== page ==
Keeping journalism alive, one step at a time
“Journalism is not defined by technology, by journalists or by the strategies they employ; rather, journalism encompasses the function that news plays in the lives of people.”
This insight from Elements of Journalism, an essential read from Bill Kovach and Tom Rosenstiel, is apt and to the point. At its core, journalism is a public service. Journalists are responsible for reporting the stories impacting society, and it’s up to each individual to seek out news without bias and to share all stories carefully.
In an era where content is available to consumers digitally and on the go, we can access news with just a few clicks and at any time during the day. It’s possible to follow stories as they unfold, and share them just as fast. The news comes in many forms, but one fact remains: without journalists and journalism advocacy, there would be no real news.
Journalists have experienced their fair share of hardships over the years. Now, perhaps more than ever, the industry is at an impasse. Trust in media continues to recover after a 2016 low, and a sharp decline in subscriptions has left outlets scrambling for alternate funding solutions. A recent study found that while the general public is aware of the problems facing traditional print publications, knowledge of the overall revenue crisis in journalism is low.
At CB&A, we value the relationships we’ve built with journalists and rely on the service journalism provides. For us, these relationships are truly a pivotal piece of our daily lives. A little bit of awareness goes a long way in supporting effective education public relations strategies. Without these hardworking folks, we wouldn’t be able to share the compelling stories our clients provide or generate buzz about the next big thing in edtech. So, with the help of some industry experts, we’ve compiled 5 ways everyone can support journalism.
#1 Journalism advocacy 101: Share quality reporting
To support the work that journalists are doing, proper visibility is vital. When you find a worthy article, share it.
“Share good journalism,” said Kathleen Bartzen Culver, James E. Burgess Chair in Journalism Ethics and Director of the Center for Journalism Ethics at the University of Wisconsin-Madison and professor in the School of Journalism and Mass Communication. “When you see a story that you think has a social impact, share it, and share why you think it matters.”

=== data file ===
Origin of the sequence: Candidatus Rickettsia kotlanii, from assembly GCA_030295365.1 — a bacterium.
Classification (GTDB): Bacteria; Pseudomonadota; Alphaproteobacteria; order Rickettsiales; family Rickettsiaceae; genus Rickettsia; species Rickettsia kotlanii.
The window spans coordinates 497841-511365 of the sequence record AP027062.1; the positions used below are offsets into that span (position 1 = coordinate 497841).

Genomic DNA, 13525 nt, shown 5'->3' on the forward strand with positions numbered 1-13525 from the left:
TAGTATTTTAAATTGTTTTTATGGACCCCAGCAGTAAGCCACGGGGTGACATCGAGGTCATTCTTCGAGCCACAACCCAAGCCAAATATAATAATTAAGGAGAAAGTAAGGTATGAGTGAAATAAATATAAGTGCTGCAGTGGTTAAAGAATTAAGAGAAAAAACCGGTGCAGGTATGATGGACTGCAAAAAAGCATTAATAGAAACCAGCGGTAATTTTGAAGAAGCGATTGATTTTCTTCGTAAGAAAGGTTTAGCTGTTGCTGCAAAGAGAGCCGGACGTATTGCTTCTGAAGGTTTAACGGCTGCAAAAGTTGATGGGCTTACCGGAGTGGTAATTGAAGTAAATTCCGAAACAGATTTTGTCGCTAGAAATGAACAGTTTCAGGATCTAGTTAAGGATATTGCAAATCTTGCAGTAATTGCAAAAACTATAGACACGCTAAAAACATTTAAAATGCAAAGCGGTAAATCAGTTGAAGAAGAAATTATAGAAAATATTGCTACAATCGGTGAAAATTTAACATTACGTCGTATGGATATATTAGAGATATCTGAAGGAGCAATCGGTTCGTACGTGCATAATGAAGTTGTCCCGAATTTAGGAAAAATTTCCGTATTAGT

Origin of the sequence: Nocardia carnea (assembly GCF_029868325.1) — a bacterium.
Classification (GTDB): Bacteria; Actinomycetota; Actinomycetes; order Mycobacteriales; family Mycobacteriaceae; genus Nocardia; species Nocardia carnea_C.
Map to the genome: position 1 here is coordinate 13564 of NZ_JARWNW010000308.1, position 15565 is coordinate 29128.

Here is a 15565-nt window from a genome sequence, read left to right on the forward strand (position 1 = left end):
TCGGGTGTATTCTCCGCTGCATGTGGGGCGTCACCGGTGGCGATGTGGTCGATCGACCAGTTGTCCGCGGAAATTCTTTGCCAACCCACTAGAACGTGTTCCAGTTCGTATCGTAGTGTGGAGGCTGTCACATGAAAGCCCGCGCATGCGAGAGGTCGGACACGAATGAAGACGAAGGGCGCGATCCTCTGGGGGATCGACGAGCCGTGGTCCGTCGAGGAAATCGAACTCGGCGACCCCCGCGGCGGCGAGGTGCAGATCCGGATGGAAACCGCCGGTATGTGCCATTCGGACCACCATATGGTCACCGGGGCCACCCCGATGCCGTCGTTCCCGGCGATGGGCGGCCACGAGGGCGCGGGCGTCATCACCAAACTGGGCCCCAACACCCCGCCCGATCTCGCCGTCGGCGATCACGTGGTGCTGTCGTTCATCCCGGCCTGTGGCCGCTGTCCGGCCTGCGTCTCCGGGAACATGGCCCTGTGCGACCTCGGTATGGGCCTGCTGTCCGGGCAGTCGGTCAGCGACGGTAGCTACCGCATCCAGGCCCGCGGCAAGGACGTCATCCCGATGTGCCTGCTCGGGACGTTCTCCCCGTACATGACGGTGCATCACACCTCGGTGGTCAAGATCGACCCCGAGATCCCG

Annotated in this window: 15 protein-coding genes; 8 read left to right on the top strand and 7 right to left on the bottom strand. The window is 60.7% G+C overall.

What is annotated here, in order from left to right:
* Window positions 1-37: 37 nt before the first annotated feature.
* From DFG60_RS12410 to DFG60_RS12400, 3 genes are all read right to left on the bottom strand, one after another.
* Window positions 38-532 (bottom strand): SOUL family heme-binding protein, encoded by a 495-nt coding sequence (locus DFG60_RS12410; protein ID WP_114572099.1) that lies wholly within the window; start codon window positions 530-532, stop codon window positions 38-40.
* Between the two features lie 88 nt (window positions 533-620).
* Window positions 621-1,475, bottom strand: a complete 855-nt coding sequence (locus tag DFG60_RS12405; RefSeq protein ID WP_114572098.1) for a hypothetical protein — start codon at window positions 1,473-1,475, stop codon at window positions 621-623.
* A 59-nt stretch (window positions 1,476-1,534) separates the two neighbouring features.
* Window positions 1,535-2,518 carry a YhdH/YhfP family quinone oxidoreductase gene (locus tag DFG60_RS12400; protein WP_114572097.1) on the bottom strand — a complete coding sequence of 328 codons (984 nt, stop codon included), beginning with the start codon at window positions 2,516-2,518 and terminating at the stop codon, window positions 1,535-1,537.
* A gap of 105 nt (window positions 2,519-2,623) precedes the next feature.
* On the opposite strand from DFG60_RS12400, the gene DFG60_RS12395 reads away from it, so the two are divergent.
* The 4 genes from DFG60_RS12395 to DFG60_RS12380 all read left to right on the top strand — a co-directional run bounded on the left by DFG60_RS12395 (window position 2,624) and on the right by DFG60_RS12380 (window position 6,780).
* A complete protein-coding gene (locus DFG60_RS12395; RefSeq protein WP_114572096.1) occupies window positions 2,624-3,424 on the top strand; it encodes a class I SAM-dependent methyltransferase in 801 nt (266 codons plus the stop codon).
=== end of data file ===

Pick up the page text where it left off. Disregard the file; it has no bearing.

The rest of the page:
Whether it’s through your preferred social media platform, or in conversation with a colleague, sharing the news you consume brings immediate value to stories and recognition to those writing them.
“Social media is an incredible way for us to gauge the impact that our stories are making, and to amplify the work that journalists are putting in,” said Liz Willen, editor in chief at the Hechinger Report.
When sharing stories, it’s important to be conscious of bias and its impact. It’s worth taking time to research a publication before citing its stories as fact. Freelance journalist Wayne D’Orio recommends asking, “who is funding a site or outlet, and what is the influence there?”
With that information in mind, you become an informed reader. Create conversation surrounding news stories, and share sourced work when possible. An article or blog post that interests you is quite likely to be of interest to a friend or colleague, as well. So, remember: share the news that resonates. Remember, journalism advocacy can be as simple as clicking a share button like this one: Share this article on Twitter!
#2 Pay for the news you consume
“Journalists can’t get work done if they don’t have the revenue to do it,” Culver said.
Support worthy news outlets. As a consumer, the obvious answer is through subscriptions, and you’re right, but there are a variety of other ways to show support. Many news outlets have forgone subscription models in favor of different options. For example, the non-profit education outlet Hechinger Report is freely available and suggests you become a member to show support. Ultimately, remembering that there are people responsible for creating the news that you consume can be a good motivator.
“Hechinger Report is unique in that we are funded by foundations who are interested in supporting education reporting, though we maintain editorial independence from our funders,” Willen said. “Through the support of the foundations that fund us, we’re able to bring attention to how we can improve education, using stories as a platform for change.”
Companies and journalism have a symbiotic relationship. Without the media, companies would have difficulty sharing the news. News outlets need company support, too. Organizations can support outlets through advertising or sponsorship opportunities. If banner ads aren’t your thing, native advertising is one alternative to help your company rise above the noise while remaining true to your brand.
A word to the wise: not all promotional opportunities are created equal. While most outlets are explicit in identifying an opportunity as advertising, some operate in a sneakier manner. We experienced this first-hand with a suspicious Forbes opportunity.